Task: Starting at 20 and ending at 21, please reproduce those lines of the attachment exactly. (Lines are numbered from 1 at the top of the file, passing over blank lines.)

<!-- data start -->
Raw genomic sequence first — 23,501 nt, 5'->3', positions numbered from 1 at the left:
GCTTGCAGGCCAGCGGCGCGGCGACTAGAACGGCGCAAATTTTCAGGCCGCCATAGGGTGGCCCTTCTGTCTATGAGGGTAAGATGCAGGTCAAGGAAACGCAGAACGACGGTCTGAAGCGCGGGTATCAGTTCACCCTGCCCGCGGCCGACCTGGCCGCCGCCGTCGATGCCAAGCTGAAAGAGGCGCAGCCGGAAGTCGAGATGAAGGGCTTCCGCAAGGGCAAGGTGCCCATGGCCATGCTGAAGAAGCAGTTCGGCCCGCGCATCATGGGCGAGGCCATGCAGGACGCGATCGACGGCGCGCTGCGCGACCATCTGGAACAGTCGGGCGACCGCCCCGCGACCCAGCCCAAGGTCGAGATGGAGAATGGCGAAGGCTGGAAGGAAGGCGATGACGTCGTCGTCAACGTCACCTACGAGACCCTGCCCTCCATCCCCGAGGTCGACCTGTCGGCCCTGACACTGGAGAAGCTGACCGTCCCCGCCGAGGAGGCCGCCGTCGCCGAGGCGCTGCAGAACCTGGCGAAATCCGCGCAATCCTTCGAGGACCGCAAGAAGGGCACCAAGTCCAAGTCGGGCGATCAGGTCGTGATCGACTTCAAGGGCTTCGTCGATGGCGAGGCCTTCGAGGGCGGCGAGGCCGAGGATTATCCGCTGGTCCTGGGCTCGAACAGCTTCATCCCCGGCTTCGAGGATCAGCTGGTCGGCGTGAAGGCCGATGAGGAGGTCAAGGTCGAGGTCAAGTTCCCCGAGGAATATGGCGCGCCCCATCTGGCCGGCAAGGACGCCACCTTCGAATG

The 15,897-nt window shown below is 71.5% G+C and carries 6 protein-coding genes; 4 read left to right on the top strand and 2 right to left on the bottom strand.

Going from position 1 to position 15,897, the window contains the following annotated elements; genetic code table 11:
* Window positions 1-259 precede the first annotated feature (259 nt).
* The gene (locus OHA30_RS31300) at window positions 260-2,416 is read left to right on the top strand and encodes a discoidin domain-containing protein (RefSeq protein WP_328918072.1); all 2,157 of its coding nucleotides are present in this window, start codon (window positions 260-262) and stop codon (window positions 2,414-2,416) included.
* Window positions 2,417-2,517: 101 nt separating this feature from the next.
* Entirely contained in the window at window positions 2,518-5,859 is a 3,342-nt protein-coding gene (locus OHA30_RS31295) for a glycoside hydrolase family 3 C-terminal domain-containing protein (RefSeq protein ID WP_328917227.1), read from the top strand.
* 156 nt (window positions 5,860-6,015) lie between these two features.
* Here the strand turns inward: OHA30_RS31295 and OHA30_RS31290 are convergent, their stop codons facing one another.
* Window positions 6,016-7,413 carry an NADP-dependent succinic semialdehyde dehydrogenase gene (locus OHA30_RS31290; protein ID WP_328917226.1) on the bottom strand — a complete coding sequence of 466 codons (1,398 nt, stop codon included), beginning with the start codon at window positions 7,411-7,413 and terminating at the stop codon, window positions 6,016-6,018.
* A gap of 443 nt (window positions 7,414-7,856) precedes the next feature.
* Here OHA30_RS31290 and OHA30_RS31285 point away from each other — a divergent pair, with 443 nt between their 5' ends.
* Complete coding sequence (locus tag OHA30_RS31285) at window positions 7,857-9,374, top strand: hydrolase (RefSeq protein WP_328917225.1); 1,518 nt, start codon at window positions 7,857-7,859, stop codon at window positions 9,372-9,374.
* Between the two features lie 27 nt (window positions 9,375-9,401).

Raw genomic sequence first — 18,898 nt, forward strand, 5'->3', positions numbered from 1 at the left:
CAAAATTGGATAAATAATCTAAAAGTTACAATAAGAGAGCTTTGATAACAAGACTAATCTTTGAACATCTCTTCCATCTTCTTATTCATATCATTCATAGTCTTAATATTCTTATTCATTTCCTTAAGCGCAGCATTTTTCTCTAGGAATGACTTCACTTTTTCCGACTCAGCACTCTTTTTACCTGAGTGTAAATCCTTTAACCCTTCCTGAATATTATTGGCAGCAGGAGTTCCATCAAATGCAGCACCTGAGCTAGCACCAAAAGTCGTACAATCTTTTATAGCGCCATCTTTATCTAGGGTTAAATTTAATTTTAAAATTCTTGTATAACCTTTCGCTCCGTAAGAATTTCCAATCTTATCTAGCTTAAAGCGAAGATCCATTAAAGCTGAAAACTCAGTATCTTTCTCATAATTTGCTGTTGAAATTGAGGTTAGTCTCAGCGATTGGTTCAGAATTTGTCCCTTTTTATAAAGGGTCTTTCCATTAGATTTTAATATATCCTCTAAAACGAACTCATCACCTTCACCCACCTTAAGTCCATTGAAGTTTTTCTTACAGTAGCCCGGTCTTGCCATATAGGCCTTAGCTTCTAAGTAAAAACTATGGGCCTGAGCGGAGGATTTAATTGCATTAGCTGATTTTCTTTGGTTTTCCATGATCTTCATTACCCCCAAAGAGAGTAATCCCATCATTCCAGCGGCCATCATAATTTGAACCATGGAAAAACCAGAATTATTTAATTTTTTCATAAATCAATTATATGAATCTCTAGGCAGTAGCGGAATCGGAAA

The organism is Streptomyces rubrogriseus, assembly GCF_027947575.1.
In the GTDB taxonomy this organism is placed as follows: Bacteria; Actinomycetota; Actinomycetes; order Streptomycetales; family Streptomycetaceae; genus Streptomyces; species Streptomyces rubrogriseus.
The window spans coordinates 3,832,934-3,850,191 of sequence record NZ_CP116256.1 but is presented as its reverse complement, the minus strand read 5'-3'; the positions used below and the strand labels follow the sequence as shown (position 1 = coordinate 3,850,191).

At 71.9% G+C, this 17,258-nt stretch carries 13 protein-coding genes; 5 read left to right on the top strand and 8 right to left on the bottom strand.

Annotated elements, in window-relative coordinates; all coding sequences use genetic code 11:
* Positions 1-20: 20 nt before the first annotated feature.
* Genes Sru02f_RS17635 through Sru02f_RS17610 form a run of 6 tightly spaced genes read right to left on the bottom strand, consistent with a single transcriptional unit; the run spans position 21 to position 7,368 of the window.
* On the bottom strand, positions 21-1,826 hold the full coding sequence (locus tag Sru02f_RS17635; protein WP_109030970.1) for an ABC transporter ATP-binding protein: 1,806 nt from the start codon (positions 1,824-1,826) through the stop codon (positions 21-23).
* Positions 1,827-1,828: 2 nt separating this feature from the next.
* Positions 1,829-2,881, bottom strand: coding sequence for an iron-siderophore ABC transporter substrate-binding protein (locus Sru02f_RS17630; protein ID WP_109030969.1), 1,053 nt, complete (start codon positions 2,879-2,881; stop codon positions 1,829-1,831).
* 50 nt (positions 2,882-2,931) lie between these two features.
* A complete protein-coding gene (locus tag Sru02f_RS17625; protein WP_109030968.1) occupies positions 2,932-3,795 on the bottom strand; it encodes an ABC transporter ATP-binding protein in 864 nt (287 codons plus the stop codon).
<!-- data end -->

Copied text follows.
The window spans coordinates 3,832,934-3,850,191 of sequence record NZ_CP116256.1 but is presented as its reverse complement, the minus strand read 5'-3'; the positions used below and the strand labels follow the sequence as shown (position 1 = coordinate 3,850,191).

At 71.9% G+C, this 17,258-nt stretch carries 13 protein-coding genes; 5 read left to right on the top strand and 8 right to left on the bottom strand.